Returning from the campaign, and encouraged by his great popularity among his immediate neighbors, he the same year ran for the legislature and was beaten, his own precinct, however, casting its votes 277 for, and 7 against him, and this, too, when he was an avowed Clay man, and the precinct the autumn afterward, giving a majority of 115 for General Jackson, over Mr. Clay. This was the only time Lincoln was ever beaten in a direct vote of the people. He was now without means and out of business, but was anxious to remain with his friends, who had treated him with so much generosity. It was some time before he decided upon a profession-first, a trade, then a farmer, then the law-the latter would have been his choice at that time, but for his limited education. Before long, strangely enough, a man offered to sell, and did sell to him, and another as poor as himself, an old stock of goods upon credit. They opened as merchants, and he says that was THE store. Of course they did nothing but get deeper and deeper in debt.

He was appointed postmaster at New-Salem-the office being too insignificant to make his politics an objec tion. The store "winked out."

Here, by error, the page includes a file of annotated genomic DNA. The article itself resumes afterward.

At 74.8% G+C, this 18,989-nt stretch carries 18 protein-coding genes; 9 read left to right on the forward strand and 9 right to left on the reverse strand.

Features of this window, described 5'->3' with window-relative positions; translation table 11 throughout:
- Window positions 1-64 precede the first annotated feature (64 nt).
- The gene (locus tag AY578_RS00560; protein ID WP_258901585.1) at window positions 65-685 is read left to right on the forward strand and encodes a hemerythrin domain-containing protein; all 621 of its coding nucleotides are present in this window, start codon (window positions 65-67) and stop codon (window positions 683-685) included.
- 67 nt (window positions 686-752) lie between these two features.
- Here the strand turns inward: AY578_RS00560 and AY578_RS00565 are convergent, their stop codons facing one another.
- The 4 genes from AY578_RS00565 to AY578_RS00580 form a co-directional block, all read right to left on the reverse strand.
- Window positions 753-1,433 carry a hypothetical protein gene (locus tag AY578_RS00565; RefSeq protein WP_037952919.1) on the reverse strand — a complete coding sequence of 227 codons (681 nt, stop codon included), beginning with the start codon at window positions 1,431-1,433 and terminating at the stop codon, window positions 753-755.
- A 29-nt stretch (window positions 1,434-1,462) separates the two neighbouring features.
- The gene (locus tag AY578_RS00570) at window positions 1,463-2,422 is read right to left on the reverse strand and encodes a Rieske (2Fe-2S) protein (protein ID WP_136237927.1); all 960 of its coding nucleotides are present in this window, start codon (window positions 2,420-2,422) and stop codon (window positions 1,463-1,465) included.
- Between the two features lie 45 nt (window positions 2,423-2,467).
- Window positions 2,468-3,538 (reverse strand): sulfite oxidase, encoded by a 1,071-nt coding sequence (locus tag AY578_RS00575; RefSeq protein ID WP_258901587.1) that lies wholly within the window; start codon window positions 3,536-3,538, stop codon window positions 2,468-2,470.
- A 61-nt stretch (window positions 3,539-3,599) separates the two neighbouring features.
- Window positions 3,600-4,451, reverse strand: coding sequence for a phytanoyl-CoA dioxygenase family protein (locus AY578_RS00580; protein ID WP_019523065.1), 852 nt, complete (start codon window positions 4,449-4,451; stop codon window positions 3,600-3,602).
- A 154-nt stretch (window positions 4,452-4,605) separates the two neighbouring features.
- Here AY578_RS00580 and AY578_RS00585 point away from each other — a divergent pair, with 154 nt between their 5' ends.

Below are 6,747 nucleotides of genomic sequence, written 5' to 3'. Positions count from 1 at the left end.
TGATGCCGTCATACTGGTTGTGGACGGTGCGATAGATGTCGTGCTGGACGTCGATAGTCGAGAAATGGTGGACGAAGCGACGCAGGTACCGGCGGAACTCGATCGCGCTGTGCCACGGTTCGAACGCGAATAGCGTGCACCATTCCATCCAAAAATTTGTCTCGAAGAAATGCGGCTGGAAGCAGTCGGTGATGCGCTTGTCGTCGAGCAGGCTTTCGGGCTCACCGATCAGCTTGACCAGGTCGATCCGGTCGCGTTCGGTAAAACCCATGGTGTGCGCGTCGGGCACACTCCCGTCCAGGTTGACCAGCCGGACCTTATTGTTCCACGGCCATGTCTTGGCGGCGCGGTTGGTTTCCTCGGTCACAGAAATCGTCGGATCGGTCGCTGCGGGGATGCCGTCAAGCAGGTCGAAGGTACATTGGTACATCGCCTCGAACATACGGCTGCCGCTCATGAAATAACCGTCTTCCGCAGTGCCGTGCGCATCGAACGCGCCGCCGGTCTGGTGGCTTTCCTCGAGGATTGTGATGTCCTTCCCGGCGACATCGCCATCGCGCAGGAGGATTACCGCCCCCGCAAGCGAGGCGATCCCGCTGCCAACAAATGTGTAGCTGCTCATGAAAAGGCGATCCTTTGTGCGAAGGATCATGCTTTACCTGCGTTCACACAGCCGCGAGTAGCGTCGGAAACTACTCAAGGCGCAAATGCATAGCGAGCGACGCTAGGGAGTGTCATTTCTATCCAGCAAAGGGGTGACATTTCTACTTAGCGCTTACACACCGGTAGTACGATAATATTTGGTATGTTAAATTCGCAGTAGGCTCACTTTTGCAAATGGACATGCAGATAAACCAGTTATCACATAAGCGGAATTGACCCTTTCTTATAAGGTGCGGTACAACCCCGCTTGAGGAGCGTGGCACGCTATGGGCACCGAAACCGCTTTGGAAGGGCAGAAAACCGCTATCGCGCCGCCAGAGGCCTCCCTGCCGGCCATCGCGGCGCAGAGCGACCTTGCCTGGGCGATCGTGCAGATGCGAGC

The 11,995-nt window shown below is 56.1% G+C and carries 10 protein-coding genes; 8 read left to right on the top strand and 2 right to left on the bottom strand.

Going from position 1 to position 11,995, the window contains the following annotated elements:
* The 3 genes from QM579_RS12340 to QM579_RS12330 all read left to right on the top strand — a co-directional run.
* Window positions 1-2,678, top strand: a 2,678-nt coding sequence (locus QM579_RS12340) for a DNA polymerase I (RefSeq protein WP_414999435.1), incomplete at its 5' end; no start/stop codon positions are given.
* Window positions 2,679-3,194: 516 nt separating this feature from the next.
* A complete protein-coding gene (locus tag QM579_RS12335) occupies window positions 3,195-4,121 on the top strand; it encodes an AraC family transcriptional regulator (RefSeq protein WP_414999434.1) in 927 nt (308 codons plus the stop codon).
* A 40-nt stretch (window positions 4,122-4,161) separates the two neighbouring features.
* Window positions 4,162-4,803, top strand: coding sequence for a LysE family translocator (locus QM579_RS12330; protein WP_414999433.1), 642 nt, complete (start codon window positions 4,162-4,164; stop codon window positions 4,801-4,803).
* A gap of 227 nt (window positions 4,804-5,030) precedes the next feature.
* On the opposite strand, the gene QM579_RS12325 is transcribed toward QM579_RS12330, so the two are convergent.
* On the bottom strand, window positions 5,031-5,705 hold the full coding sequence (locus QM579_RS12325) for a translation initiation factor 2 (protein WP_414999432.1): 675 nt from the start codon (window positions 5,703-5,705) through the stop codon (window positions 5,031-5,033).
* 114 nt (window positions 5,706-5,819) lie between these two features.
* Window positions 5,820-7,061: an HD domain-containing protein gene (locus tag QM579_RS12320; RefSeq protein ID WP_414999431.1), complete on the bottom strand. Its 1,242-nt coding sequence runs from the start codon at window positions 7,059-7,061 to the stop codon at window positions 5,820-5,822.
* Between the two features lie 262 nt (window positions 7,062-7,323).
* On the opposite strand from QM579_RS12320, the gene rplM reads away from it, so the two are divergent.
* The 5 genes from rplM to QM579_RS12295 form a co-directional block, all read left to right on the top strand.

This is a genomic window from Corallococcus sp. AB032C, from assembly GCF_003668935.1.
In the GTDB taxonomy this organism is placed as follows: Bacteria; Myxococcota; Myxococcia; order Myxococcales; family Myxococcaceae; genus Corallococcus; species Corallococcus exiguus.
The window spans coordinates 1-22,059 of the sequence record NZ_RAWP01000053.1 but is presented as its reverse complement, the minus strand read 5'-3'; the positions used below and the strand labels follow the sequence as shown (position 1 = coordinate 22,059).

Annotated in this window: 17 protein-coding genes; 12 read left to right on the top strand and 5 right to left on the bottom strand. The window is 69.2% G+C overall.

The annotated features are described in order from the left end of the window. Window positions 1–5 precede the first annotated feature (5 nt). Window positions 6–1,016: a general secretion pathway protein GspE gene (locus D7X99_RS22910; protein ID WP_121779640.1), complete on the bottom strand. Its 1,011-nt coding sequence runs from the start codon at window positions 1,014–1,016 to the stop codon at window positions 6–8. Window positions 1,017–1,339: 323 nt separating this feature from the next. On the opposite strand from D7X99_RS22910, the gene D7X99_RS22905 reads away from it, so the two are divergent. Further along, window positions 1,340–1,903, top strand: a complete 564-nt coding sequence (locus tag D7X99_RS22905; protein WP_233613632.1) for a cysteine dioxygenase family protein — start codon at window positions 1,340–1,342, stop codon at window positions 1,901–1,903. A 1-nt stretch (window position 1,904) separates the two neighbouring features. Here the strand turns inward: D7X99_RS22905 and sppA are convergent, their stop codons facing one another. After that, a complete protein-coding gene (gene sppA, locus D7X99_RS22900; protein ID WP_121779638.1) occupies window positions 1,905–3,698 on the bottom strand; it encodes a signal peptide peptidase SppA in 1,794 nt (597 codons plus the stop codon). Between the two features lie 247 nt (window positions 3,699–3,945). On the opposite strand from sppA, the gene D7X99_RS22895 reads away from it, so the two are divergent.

Nothing daunted by this turn of ill-luck, he directed his attention to law, and borrowing a few books from a neighbor, which he took from the office in the evening and returned in the morning, he learned the rudiments of the profession in which he has since become so distinguished.

Mr. Lincoln was in his youth known as the swiftest runner, the best jumper, and the strongest wrestler, among his fellows; and when he reached manhood, and his physical frame became developed, the early settlers pronounced him the stoutest man in the State. His abstemious habits and his hardy physcial discipline strengthened his constitution and gave vigor to his mind. He improved every opportunity to cultivate his intellect, often studying his law-books far into the night by the reflection of the log-fire in his farm-home on the prairies. He was early distinguished for a disputational turn of mind, and many are the intellectual triumphs of his in the country or village lyceum selected by old settlers who remember him as he then appeared. His strong, natural, direct, and irresistible logic marked him there as it has ever since, as an intellectual king.

The deep snow which occurred in the winter of 1830-31, was one of the chief troubles endured by the early settlers of Central and Southern Illinois. Its consequences lasted through several years. The people were illy prepared to meet it, as the weather had been mild and pleasant-unprecedentedly so up to